When I was little, I loved Mad Magazine.  (I know, shame on me).  One of my favorite running bits in the magazine was called “Snappy Answers to Stupid Questions”.  The title is fairly self explanatory, and I not only loved reading the biting sarcasm, I loved coming up with my own.  If I hadn’t become a Christian, I might be writing for Mad today, because I really enjoy putting people into place for their foolish comments.

Thankfully, I gave my heart to Jesus, and He’s been sanctifying it for the last 33 years.  But I still have to watch my tongue, because it so enjoys a biting comeback.

In case you haven’t noticed, most people don’t enjoy being the subject of biting comebacks.  They don’t like the comebacks when they’re angry.  They don’t like them when they are funny and demeaning.  They don’t even care if you were really clever.  They just feel hurt and angry.  Take this feeling, multiply it by the loads of insecurity, hormones, and feelings of powerlessness kids often feel, and it’s not shocking to realize that children and teens don’t really take our harsh reactions well.

I know.  It’s hard.  Sometimes they do shockingly dumb things.  But we need to take care that our words don’t wound deeper than the actual situation calls for.  Remember, in every emotional situation, there are at least two levels of eduction happening with your children.  The first is the lesson you are verbally trying to teach them.  The second (and more impactful) is the nonverbal way you’re training them to react to tense, pressure-filled situations.  When we react with over the top words or emotions, we’re not only making it harder for our kids to really understand the primary lesson we’re trying to teach them, but we’re also training them on how they should react in tense situations.  Are they going to yell?  Are they going to bring in multiple past transgressions?  Are they going storm off angrily?  We all have a sin nature, but these are primarily learned behaviors from the grown ups in their life.  They will do what you do far more than they will do what you say.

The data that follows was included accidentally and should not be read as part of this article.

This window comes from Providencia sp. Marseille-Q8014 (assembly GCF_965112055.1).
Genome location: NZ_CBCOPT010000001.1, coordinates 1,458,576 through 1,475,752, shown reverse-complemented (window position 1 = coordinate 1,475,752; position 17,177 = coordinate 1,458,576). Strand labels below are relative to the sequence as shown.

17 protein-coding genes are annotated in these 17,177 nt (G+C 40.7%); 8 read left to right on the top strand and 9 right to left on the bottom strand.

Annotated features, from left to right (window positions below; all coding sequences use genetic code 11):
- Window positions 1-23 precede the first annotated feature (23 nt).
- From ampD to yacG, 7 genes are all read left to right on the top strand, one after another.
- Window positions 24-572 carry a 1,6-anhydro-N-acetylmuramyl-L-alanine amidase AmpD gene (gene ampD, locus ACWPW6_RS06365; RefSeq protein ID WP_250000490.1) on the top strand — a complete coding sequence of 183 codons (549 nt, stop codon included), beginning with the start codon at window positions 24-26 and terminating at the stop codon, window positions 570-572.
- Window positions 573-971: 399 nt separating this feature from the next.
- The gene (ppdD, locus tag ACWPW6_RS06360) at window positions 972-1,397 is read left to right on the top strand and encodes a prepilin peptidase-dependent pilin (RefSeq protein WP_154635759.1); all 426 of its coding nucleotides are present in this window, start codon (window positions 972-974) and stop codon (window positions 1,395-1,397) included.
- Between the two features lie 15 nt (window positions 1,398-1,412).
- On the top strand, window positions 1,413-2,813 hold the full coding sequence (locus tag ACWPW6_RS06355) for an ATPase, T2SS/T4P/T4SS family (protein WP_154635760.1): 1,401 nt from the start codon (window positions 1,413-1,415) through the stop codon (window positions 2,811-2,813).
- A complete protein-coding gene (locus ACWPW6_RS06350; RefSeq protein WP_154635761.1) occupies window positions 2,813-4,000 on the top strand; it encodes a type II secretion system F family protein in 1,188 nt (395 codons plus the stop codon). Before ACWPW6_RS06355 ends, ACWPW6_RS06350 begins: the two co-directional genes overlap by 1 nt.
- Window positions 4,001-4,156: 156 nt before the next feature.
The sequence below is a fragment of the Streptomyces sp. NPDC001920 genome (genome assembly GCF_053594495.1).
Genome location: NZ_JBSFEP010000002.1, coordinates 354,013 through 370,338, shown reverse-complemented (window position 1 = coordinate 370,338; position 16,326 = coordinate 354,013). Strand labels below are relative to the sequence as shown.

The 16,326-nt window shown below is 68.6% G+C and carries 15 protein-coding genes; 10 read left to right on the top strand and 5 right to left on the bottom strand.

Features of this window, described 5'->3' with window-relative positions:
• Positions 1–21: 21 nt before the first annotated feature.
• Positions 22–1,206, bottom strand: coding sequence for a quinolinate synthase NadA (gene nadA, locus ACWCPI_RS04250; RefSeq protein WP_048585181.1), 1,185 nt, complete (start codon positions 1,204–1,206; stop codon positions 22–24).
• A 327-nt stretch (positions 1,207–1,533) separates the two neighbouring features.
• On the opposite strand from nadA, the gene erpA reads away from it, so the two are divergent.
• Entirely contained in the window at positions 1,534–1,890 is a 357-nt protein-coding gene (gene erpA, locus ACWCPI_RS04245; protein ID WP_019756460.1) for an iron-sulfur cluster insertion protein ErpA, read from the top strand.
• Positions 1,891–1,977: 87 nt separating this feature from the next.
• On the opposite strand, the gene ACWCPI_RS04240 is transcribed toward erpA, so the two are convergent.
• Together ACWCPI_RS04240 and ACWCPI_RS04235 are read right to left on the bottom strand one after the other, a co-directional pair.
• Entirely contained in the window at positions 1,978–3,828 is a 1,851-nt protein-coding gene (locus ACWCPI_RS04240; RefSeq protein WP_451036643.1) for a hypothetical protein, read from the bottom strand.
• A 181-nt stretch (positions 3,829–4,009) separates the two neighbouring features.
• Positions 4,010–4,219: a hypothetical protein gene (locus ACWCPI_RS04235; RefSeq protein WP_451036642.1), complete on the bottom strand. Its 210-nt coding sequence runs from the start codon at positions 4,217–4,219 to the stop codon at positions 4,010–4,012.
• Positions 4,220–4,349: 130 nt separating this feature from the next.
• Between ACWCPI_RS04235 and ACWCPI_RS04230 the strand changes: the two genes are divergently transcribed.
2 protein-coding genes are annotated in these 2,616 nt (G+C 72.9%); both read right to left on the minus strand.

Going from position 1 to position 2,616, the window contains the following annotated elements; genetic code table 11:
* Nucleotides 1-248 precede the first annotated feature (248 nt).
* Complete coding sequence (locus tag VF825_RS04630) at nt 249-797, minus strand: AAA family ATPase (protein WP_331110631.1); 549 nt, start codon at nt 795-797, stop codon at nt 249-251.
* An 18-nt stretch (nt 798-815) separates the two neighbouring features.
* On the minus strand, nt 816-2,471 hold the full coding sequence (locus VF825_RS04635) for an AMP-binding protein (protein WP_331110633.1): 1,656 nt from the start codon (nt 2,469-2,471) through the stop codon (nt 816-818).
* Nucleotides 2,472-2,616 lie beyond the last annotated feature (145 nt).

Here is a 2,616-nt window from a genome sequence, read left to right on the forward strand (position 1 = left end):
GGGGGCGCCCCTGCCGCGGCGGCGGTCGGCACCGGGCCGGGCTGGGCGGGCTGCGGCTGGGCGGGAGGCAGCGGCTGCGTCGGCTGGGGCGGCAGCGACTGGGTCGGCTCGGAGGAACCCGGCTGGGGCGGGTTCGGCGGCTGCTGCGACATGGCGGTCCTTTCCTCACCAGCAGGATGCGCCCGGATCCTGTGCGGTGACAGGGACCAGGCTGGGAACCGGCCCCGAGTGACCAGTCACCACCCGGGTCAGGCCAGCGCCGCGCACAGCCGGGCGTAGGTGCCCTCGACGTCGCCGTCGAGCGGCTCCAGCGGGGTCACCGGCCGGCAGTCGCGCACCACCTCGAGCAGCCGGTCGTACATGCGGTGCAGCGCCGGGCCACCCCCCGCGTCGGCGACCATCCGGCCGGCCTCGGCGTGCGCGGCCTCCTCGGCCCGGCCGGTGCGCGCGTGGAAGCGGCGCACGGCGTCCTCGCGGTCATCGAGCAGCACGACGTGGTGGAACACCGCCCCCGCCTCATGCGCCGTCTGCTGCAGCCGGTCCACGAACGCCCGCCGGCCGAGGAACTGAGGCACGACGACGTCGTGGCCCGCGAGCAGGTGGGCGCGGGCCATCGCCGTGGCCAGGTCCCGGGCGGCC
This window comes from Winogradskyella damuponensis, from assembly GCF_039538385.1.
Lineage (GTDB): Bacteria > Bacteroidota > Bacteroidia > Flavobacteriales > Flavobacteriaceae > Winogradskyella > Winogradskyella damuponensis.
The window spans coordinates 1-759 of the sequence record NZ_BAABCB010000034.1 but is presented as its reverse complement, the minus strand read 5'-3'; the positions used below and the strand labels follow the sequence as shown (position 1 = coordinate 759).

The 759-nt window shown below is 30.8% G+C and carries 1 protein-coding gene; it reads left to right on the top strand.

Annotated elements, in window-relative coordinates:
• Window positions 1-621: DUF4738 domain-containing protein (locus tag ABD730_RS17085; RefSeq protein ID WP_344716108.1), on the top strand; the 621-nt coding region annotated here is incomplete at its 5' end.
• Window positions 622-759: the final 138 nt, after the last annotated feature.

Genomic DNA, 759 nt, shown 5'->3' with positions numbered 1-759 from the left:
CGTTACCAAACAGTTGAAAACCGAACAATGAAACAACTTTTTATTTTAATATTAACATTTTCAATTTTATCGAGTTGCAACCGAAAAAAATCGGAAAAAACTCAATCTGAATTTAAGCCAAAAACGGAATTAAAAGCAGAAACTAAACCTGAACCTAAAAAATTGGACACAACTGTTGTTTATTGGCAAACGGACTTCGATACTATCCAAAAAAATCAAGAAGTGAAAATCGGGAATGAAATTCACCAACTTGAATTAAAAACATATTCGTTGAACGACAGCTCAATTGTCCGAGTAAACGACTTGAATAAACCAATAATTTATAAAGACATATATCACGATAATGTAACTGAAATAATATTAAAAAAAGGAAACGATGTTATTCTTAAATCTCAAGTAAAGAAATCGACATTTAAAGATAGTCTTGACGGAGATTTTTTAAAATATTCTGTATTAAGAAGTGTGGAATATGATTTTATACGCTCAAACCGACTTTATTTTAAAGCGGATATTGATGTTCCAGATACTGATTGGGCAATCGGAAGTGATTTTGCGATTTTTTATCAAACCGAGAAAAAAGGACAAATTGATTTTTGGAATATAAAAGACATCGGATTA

So, in the very near future, when you find yourself in a scenario where you typically react with harsh, biting, or loud words, take a moment to gather how you might respond.  Perhaps you should memorize this verse, and as you take your deep breath, recall it:

Proverbs 15:1   A soft answer turns away wrath,
but a harsh word stirs up anger.

Then follow these three steps:

  1. Pray “God give me grace for this moment”.  It’s impossible to maintain your emotions apart from the grace of God.
  2. Ask “What can I teach them right now?” You (or they) may be so frustrated that you can’t teach much of anything.  So perhaps the response is, “this is important and I’m not sure what to do, let’s schedule a time to talk about this when we both get some self control”.  Your delaying of the talk (and consequence) for the sake of relationship might be the most important lesson of the day.
  3. Consider the context:  Think about what’s causing this behavior or action in your child.  Is something new or different going on?  I have  a great friend who is a counselor, and he always says “Behavior should make us curious”.  There’s always a “why” behind the “what”, even when we can’t see it right away.  And most always, the “why” is the most important question.

You’re not going to get this right all the time, but with practice and a LOT of grace from God, you will get better.  So will they.